After every huge painting (see “Trains/Dragons”) I promise myself I’ll never sink so much time into a painting again. Usually, my huge paintings end up being weirder and more experimental than my little ones.
This painting is both weirder and more ambitious, in at least content, than most of the rest of my work. It’s both a social/theological statement as well as a glorified “Where’s Waldo” of the rest of my show. Can you find King Fear? How about knotweed? Or bee balm? A knight on a horse? A jumbly, overgrown mess of a car? All I need is an astronaut and I’ve recreated my whole lexicon.
I wrote this a couple weeks ago, and I honestly considered putting an astronaut in there. Hard to justify.
This painting is a lot though. It’s pushes forward the concepts from “The Empty Church” and some of the autobiographical symbolic stuff I was working on. I think it inherits from “Starbucks Astronaut” just as much as it does from “Angels Over Taco Bell”.
Some things to pick out about this painting. First, its’ five feet high and four feet wide. Second, the shape and structure of the painting echoes the structure of the church at the bottom middle. This is partly a result of me wanting to have a triangle structure at the top, but is also reflective of the Genesis creation vision of the universe being a temple for God.
Also, Jesus’ eyes are about 15 tiny pieces of glass each. I wanted to call that out- it was a two hour process and I want people to know that I’m stubborn I guess.
I wanted to make this painting as a validation of the area. I’ve been thinking about two huge concepts that interlock. The first is Utopianism vs. Christian apocalypse. The second is material/spiritual warfare.
The Christian Apocalypse:
I think that this concept is of imminent importance. When I hear people reference the Apocalypse in Christian circles, it’s either in a sort of numerology, fortune telling way or in a confused, frustrated way. Revelation is a warehouse of bizarre Christian concepts, a book that I don’t want to pretend I can fully explain.
If one believes, though, that the Bible is for all people in all times and that “not even the son knows the hour”, then it seems to me that Revelation should be helpful, normal part of Christian discourse. One thing I think it can do, in the hear and now, is provide a framework that allows for hope without demanding utopia.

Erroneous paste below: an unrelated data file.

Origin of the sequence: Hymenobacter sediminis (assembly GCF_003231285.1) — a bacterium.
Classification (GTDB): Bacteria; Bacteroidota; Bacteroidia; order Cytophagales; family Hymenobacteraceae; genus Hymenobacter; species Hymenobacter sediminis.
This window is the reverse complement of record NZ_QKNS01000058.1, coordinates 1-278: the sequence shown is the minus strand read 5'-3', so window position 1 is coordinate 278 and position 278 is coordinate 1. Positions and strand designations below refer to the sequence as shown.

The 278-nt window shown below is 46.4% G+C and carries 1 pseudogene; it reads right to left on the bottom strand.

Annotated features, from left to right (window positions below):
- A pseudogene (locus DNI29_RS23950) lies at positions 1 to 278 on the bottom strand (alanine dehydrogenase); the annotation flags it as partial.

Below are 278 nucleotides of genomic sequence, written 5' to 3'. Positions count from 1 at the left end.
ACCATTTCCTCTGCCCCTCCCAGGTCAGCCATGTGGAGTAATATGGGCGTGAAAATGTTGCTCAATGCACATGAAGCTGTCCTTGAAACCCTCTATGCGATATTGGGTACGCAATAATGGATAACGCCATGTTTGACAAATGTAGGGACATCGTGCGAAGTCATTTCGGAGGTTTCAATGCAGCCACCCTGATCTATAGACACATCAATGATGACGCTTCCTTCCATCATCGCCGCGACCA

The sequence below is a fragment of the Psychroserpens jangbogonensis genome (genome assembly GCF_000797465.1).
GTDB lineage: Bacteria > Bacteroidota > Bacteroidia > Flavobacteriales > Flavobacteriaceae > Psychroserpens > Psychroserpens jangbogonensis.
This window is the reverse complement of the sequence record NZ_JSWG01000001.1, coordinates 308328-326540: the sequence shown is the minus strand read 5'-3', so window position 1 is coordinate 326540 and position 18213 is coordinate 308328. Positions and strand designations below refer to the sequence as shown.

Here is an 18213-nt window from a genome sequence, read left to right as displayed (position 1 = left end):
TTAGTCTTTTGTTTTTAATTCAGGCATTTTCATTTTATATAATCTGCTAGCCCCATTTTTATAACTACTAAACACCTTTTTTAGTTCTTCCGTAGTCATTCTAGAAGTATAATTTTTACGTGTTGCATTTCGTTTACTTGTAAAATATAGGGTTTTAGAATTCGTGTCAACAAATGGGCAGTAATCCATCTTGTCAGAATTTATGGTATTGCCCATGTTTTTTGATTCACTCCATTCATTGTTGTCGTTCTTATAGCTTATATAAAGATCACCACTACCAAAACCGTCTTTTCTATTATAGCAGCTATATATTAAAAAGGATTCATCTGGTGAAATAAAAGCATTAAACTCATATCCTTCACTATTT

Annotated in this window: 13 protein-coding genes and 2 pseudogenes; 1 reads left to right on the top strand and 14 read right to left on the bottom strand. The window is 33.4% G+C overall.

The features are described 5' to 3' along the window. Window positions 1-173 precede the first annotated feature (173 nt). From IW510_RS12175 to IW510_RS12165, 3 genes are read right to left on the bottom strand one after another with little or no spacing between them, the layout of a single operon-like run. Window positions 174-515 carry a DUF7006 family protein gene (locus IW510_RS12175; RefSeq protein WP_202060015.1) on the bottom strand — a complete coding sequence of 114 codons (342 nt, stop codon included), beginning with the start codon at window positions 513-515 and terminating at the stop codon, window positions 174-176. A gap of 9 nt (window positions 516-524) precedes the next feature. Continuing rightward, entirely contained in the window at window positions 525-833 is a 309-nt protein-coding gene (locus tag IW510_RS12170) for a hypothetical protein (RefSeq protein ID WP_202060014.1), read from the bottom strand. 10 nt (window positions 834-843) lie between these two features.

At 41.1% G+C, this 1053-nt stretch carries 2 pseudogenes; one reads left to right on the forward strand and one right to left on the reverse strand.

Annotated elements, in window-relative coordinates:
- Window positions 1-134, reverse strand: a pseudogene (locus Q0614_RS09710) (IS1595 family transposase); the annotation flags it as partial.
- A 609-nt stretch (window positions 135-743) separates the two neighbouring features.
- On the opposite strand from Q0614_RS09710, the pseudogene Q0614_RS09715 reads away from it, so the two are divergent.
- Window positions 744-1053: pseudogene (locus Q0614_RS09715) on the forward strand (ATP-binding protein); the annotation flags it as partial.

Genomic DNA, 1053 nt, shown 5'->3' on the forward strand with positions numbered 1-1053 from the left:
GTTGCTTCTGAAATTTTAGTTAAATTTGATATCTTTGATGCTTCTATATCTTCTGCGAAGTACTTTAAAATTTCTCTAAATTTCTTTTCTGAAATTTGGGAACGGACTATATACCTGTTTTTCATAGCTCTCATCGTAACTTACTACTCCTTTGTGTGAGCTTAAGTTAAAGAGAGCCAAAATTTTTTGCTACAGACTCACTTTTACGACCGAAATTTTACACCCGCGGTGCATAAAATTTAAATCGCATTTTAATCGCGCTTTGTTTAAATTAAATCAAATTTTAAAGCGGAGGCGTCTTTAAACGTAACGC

Utopianism has in the past led to despair. Human effort can change many things except, frustratingly, the disappointing qualities of human nature. In the recent past, people believed that the internet would fix society. Remember when people thought the internet would be an unqualified good? The thought was that it would democratize and connect, speeding up technocratic fixes to our society. We did get some of that, but we also got new, faster versions of the same human mess. How do you push for things to be better while acknowledging the intrinsic nature of human self interest and sabotage? What if things don’t turn into the utopia you’ve envisioned but get lost in a quagmire of new, intractable problems?
The best thing about a Christian Apocalypse is that it empowers the process of seeking good without expecting humans to become something else entirely. The Jesus who appears with flaming eyes in Revelation is the same one who admonished during the sermon on the mount to walk the extra mile. There is both a mandate to improve as well as second coming- the effort, while important, is not expected to fix things on its own. The process is the goal for the Christian- it’s God who fixes the world.
This will be shorter- I think one thing that is frustrating about people who talk about “spiritual warfare” is that it’s often abstracted from the material world. When I’ve heard people talk about the concept of “powers and principalities” in scripture, though, they’ve always been tied to places, real life concepts (like wealth and greed), political positions, or people. This should be…weirdly encouraging I think.
There is an unsexyness to fighting intractable problems that can be difficult to place. Why doesn’t fighting the good fight feel more like a narrative from a movie? I think this feeling comes from a fear that an issue will die in the dark. The off-camera action of committee based anti blight measures resist even the most skeletal montage.
For me, respiritualizing the mundane is a way of having hope. Providing a dramatic context or narrative to something that is, on the surface, unexciting can uncovers the true reality of that work. And, ultimately, that’s what the apocalypse is- an unveiling.
I know that for a lot of people this painting will mostly be strange. I think in my past, I wanted to see a painting like this- I would have found it encouraging from high school on to see a weird religious painting. I know that’s not where everybody’s at…but I appreciate you reading through. I’m going to follow this up with simpler portraits and landscapes, get back to the basics. In the meantime, enjoy the apocalypse.